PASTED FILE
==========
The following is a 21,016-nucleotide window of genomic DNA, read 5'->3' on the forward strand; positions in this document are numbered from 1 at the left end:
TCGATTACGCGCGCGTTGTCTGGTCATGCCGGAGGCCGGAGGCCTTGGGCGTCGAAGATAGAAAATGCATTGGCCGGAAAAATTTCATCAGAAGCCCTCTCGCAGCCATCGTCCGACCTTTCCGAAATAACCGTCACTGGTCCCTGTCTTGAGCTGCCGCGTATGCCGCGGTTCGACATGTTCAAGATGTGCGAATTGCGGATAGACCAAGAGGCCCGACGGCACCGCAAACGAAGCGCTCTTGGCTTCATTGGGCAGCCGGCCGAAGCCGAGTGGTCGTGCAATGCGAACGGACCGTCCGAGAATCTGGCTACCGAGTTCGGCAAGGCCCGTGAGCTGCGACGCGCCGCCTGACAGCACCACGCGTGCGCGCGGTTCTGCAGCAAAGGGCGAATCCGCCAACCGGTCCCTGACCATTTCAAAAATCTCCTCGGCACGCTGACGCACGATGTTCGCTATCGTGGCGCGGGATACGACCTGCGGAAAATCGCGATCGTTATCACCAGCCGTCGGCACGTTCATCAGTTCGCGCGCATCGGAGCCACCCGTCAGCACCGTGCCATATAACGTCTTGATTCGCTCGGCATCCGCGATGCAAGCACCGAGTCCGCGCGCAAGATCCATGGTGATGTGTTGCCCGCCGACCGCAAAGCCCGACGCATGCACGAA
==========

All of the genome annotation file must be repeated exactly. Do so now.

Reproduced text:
The following is a 21,016-nucleotide window of genomic DNA, read 5'->3' on the forward strand; positions in this document are numbered from 1 at the left end:
TCGATTACGCGCGCGTTGTCTGGTCATGCCGGAGGCCGGAGGCCTTGGGCGTCGAAGATAGAAAATGCATTGGCCGGAAAAATTTCATCAGAAGCCCTCTCGCAGCCATCGTCCGACCTTTCCGAAATAACCGTCACTGGTCCCTGTCTTGAGCTGCCGCGTATGCCGCGGTTCGACATGTTCAAGATGTGCGAATTGCGGATAGACCAAGAGGCCCGACGGCACCGCAAACGAAGCGCTCTTGGCTTCATTGGGCAGCCGGCCGAAGCCGAGTGGTCGTGCAATGCGAACGGACCGTCCGAGAATCTGGCTACCGAGTTCGGCAAGGCCCGTGAGCTGCGACGCGCCGCCTGACAGCACCACGCGTGCGCGCGGTTCTGCAGCAAAGGGCGAATCCGCCAACCGGTCCCTGACCATTTCAAAAATCTCCTCGGCACGCTGACGCACGATGTTCGCTATCGTGGCGCGGGATACGACCTGCGGAAAATCGCGATCGTTATCACCAGCCGTCGGCACGTTCATCAGTTCGCGCGCATCGGAGCCACCCGTCAGCACCGTGCCATATAACGTCTTGATTCGCTCGGCATCCGCGATGCAAGCACCGAGTCCGCGCGCAAGATCCATGGTGATGTGTTGCCCGCCGACCGCAAAGCCCGACGCATGCACGAA